This exclusive interview with Paul Gray, CEO of Cohda Wireless in Australia, talking about supplying V2X tech for GM Cadillac and the relative benefits of DSRC and LTE, first appeared in the February edition of the free Telematics News Bulletin monthly magazine. Details of how to subscribe to the magazine are at the bottom of this article.
Telematics News (TN): Can you talk us through a typical day at Cohda? How has your role and the company changed since you moved from VP Engineering to the CEO position?
Typical days at Cohda are always busy. Since Delphi awarded the project to Cohda to supply all the V2X software for the GM Cadillac-CTS, a large portion of the engineering team has been working hard to ensure that all of GM’s stringent requirements are met. Meanwhile there are several Tier One V2X development projects to be supported, and equipment to be delivered to Road Authorities for V2X trials around the world – this keeps both our development and testing teams busy. Our R&D team is focused on tracking international V2X standards and innovating to maintain our competitive edge.
When I was VP Engineering the company only had 10 employees and I was focused on product development. Today Cohda has 40 employees and has office in Adelaide, Detroit, and Munich and I take a broader view. As does any CEO of a SME I spend time focusing on the near term finances of the company, but I also spend a good amount of time on Cohda’s strategic direction and creating value for our shareholders.
Recently Cohda demonstrated the V2X-Radar concept on the streets of Adelaide, Australia. What is the thinking behind this concept? How does it differ from “traditional” V2X technology?
V2X-Radar is simply software that runs on top of a “traditional” V2X system, transforming it into a 360 degree radar system that can detect buildings, road signs, and even older, unequipped vehicles. When V2X signals propagate between two vehicles or between roadside infrastructure and a vehicle they bounce off of all the objects present around the vehicle. The V2X-Radar software in the receiving vehicle uses these V2X signals themselves – without modification – to pinpoint the location of all of these objects. V2X-Radar can even detect unequipped vehicles around corners and is unaffected by rain, snow, or fog. The ability to detect unequipped vehicles can transform the business case for V2X deployment.
There appears to be two flavours of V2X emerging – DSRC and LTE. How do you view the relative strengths/weaknesses of these two?
Technically there is little difference between DSRC and LTE. The key difference is that the V2X community has already spent a decade developing DSRC – standards have been published to ensure that all the required functionality is present, large international trials have been conducted to demonstrate that safety benefits can be delivered as predicted, interoperability testing has been undertaken to ensure that equipment from different vendors work with each other, and now certification programs are being developed to ensure that deployments proceed smoothly. Despite the press that LTE has received, it is at the very beginning of all this, and it will take another decade before LTE has reached the same maturity as DSRC for V2X.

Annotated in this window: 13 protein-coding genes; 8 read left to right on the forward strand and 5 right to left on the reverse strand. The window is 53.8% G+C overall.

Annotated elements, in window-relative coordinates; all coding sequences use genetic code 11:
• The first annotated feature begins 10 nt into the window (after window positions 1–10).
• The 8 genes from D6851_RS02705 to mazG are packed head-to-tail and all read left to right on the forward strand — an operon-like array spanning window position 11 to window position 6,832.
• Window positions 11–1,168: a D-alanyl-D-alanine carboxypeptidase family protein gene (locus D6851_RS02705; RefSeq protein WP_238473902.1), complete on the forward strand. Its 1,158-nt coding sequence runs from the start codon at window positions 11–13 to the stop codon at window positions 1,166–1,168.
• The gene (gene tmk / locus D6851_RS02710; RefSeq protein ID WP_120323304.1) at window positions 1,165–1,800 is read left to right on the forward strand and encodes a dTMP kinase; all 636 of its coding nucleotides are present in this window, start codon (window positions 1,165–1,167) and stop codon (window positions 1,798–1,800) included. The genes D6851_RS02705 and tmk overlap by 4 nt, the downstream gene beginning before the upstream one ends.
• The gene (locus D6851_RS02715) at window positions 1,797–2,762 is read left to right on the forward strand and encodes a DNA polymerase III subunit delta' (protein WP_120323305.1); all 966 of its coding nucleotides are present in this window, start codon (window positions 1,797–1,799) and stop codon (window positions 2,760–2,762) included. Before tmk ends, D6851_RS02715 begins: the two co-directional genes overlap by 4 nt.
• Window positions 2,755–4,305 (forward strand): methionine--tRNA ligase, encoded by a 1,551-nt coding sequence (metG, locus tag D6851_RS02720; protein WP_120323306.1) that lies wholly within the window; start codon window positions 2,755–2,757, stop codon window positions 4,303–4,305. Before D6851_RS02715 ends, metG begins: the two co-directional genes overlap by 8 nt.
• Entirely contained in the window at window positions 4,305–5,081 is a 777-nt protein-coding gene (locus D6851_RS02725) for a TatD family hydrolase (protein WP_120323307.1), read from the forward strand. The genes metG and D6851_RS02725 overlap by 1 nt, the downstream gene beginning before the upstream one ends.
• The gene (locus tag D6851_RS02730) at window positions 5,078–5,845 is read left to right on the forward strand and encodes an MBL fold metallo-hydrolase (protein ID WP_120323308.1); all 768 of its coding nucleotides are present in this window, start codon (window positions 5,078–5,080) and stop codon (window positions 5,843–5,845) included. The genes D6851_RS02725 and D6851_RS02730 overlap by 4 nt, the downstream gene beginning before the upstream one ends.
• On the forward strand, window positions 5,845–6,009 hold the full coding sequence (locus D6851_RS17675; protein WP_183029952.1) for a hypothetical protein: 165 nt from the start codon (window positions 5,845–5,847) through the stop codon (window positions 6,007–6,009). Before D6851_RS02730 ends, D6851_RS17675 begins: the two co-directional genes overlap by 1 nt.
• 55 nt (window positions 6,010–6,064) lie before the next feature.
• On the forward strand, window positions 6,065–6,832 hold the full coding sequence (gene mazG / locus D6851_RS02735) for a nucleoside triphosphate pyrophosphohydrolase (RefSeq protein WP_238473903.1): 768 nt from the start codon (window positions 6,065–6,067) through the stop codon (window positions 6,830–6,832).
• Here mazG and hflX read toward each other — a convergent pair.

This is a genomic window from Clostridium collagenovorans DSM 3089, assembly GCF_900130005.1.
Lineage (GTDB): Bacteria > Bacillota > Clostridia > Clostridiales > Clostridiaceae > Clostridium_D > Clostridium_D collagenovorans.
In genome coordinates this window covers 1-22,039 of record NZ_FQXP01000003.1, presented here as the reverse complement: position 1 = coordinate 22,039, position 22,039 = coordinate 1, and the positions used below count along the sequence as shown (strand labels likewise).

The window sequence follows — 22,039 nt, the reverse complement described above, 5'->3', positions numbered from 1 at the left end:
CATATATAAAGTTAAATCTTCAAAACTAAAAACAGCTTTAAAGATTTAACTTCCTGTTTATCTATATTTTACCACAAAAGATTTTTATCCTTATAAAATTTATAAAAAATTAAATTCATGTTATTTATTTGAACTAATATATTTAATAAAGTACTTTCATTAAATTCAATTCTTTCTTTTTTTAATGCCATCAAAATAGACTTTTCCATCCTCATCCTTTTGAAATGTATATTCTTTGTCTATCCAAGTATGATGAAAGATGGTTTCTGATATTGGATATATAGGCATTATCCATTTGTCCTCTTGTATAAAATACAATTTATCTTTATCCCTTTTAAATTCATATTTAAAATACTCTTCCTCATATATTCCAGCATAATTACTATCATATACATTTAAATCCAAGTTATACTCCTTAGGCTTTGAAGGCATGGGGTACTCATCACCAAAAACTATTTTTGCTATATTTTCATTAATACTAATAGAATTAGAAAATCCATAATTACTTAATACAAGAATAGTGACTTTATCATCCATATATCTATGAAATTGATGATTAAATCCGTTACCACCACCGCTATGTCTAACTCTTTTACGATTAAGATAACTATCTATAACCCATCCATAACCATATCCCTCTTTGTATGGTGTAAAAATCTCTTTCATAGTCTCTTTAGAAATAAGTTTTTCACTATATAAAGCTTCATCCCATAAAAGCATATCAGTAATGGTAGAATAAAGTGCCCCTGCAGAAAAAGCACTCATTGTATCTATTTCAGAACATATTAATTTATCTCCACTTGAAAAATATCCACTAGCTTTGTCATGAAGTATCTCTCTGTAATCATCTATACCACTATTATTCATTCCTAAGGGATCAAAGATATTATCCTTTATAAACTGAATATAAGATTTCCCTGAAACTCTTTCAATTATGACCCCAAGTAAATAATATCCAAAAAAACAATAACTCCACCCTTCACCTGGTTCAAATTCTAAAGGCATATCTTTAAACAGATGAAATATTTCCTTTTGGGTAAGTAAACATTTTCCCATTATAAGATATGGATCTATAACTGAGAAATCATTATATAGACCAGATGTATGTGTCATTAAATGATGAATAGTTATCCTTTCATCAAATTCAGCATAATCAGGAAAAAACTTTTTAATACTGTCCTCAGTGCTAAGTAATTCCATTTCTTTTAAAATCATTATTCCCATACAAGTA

Will V2X only be used for safety applications? Or are driver information and entertainment services also emerging using this technology?
On the other hand, LTE is a very mature technology for providing internet connectivity, and is very good at doing this. Modern vehicles will have two systems – and LTE-based infotainment sub-system for delivering driver information and entertainment services, and a DSRC-based V2X sub-system for delivering safety. The infotainment sub-system will be built to a price, and the V2X sub-system will be built to a standard.
How is Cohda positioning itself in this space? Are you looking to be a hardware supplier or technology licensing company? How are you involved in promoting deployment?
In the nascent market Cohda needed to provide complete systems. However, as the market grows and matures Cohda will move away from being a hardware supplier to become a software licensing company. This is evidenced by our recent announcements with both u-blox (who will license our V2X module) and Siemens (who we will be supplying road side units to). We promote deployment by helping to build better and better business cases for deployment.
Can you give us some predictions for the implementation of V2X? When will the first systems become available? What will they look like? Which countries will be first to deploy? Will V2V happen first, with V2X waiting for government support?
GM will be the first car maker to have a V2X system in a production vehicle, with their CTS Cadillac going into production at the end of 2016. Meanwhile in Europe, the Corridor Project will ensure that there is infrastructure in place for the early adopters. Deployment work is happening in parallel in the both the US and Europe, so it will be difficult to pinpoint exactly who deploys first – and even then there will only be months in it.
This interview originally appeared in the February edition of the Telematics News Bulletin monthly magazine available without charge exclusively to subscribers to TN’s free daily news email. Click HERE to subscribe.
Source: Telematics News